African Adaptation to Climate Change from the Viewpoint of Green Revolution II

By Kikuchi, Ryunosuke | Journal of Sustainable Development, May 2012 | Go to article overview

African Adaptation to Climate Change from the Viewpoint of Green Revolution II


Kikuchi, Ryunosuke, Journal of Sustainable Development


Abstract

One fundamental question is how climate change adaptation can be fitted into the development and planning process and an important task lies in understanding the full scope of its implications. Climate change will affect African agriculture in particular. Adaptation pathways for climate change suggest greater net benefits at a local level than a global level; it is therefore considered that adaptation is an attractive instrument in Africa. Resilience-based actions play a major role in adaptation of African agriculture, and these actions basically overlap with the concept of the green revolution (dubbed Green Revolution II). The results from a model run based on this concept indicates that climate change influences technology progress and spread, and that technology progress and spread influence the climatic effects on agricultural output.

Keywords: Africa, agriculture, climate change, job creation, resilience

(ProQuest: ... denotes formulae omitted.)

1. Introduction

Scientific and policy emphasis has focussed on mitigation efforts (i.e. the diminution of greenhouse gas emissions), but planned adaptation has come out as a countermeasure against to the negative effects of climate change (Martens et al., 2009; Schipper et al., 2008). Of the mainstream actions, mitigation is relatively mature in comparison with adaptation, though new instruments continue to be developed and introduced. Mitigation is fundamental to maintain negative effects of climate change as low as possible, and adaptation is also important because the negative effects are inevitable (Intergovernmental Panel on Climate Change [IPCC], 2009). In 2007, the United Nations (UN) Conference on was opened in Bali (Indonesia), and this conference announced the approval of an adaptation financial system to support developing countries that lack the economic, technological and human resources to tackle climate change problems (United Nations Framework Convention on Climate Change [UNFCCC], 2007); however, climate change adaptation is a multifarious subject that includes a lot of challenges (Schipper et al., 2008). Indeed, one fundamental question is how climate change adaptation can be fitted into the development and planning process. One important task lies in understanding the full scope of its implications (Schipper et al., 2008).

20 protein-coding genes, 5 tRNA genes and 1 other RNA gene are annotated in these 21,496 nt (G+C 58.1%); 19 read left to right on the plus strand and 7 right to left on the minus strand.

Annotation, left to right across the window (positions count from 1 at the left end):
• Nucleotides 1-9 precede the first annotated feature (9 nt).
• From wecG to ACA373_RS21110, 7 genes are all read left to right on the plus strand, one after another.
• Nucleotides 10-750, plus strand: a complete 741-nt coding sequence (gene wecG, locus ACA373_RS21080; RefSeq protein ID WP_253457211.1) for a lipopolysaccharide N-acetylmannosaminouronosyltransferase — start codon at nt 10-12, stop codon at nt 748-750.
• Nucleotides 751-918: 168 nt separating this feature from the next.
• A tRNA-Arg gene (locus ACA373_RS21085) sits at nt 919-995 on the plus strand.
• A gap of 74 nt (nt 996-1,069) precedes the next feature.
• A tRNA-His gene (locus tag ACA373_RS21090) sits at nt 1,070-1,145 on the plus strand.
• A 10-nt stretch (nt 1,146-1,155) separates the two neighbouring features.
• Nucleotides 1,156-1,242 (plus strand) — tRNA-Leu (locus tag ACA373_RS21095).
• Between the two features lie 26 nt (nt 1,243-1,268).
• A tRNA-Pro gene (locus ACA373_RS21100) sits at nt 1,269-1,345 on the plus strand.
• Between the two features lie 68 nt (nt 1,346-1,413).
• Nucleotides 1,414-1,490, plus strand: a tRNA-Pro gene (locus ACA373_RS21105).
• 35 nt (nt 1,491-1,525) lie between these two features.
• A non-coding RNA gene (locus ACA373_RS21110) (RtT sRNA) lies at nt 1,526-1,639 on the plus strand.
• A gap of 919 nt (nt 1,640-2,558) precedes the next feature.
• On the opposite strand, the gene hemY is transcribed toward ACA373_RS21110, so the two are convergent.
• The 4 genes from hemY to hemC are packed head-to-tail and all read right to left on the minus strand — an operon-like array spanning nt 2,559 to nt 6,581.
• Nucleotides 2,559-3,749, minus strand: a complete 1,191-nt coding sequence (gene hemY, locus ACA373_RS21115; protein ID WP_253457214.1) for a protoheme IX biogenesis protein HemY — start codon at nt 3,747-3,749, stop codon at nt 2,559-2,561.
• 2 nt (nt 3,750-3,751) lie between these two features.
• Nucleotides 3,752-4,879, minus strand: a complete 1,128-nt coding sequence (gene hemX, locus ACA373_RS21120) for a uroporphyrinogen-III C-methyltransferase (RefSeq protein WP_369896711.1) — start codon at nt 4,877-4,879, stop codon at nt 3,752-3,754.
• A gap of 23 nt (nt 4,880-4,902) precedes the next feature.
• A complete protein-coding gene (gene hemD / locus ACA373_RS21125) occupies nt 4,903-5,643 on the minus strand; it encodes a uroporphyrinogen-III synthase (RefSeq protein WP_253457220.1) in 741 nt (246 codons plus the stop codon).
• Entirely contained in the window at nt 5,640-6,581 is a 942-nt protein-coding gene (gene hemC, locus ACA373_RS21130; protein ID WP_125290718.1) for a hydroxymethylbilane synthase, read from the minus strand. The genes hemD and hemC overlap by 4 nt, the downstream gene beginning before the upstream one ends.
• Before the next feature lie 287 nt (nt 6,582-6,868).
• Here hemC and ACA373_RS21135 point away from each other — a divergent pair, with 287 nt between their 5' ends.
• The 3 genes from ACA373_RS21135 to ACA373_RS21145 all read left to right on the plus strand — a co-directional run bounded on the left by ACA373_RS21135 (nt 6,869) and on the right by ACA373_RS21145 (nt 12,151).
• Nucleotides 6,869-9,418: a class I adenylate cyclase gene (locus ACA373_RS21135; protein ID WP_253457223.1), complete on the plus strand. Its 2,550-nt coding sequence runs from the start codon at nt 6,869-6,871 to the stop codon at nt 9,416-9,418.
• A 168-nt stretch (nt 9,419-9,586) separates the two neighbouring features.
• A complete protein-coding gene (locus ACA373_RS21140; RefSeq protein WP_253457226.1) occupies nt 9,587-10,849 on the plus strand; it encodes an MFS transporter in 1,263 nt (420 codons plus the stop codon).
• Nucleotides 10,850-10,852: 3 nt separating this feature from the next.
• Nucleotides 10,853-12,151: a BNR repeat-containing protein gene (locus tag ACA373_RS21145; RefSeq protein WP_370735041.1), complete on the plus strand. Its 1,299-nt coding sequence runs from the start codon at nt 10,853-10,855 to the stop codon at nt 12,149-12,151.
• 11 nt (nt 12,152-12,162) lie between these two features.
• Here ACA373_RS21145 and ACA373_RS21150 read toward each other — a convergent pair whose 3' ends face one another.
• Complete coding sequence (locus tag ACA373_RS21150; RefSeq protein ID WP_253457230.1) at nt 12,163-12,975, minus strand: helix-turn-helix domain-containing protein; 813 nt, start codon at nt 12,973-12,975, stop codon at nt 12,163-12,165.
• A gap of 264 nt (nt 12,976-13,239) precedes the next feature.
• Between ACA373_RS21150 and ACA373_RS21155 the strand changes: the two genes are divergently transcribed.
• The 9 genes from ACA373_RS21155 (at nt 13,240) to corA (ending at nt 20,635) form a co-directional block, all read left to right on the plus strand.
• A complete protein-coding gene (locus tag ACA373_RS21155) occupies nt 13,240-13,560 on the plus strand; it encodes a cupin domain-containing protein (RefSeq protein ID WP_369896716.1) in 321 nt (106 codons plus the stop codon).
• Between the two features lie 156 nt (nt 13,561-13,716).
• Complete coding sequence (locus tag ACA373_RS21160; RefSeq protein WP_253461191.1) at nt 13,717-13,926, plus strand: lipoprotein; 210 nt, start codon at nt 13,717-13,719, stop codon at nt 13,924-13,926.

A comprehensive approach is considered necessary to achieve this task. For example, the joint framework between the United Nations Development Programme and the government of Japan has recently launched a programme for combining climate change with chances of country development; this programme also aims at comprehensive approaches to climate change adaptation in Africa (United Nations Development Programme [UNDP], 2009). Focusing on African agriculture, this manuscript attempts to paint a picture that will aid understanding of the link between strategic choice and agriculture development in the current climate change measures.

Roughly speaking, a third of the labor force is unemployed and/or lives below the poverty level in the world (International Labour Organization [ILO], 2001; 2006). Agriculture makes up about 15% gross domestic product (GDP) and about 30% employment in Africa (ILO, 2001), so agricultural development is essential to improve crop production as well as an employment rate and an income amount in African countries. However, poor formers will be subject to the climate change impacts because they depend on agriculture and have low ability to adapt (World Bank, 2008).

2. Scale and Region

The success of global mitigation initiatives to date is questionable and the efficiency of such action is also debatable (cf. Martens et al., 2009). More integrated climate strategies will be required to incorporate a wider range of mitigation, adaptation and vulnerability considerations (Klein et al., 2007; Wilbanks & Sathaye, 2007).

The FAIR model is an interactive, decision-support tool for analysing environmental and cost implications of climate mitigation regimes for future commitments for reducing emissions of greenhouse gases (den Elzen & Lucas, 2005). …

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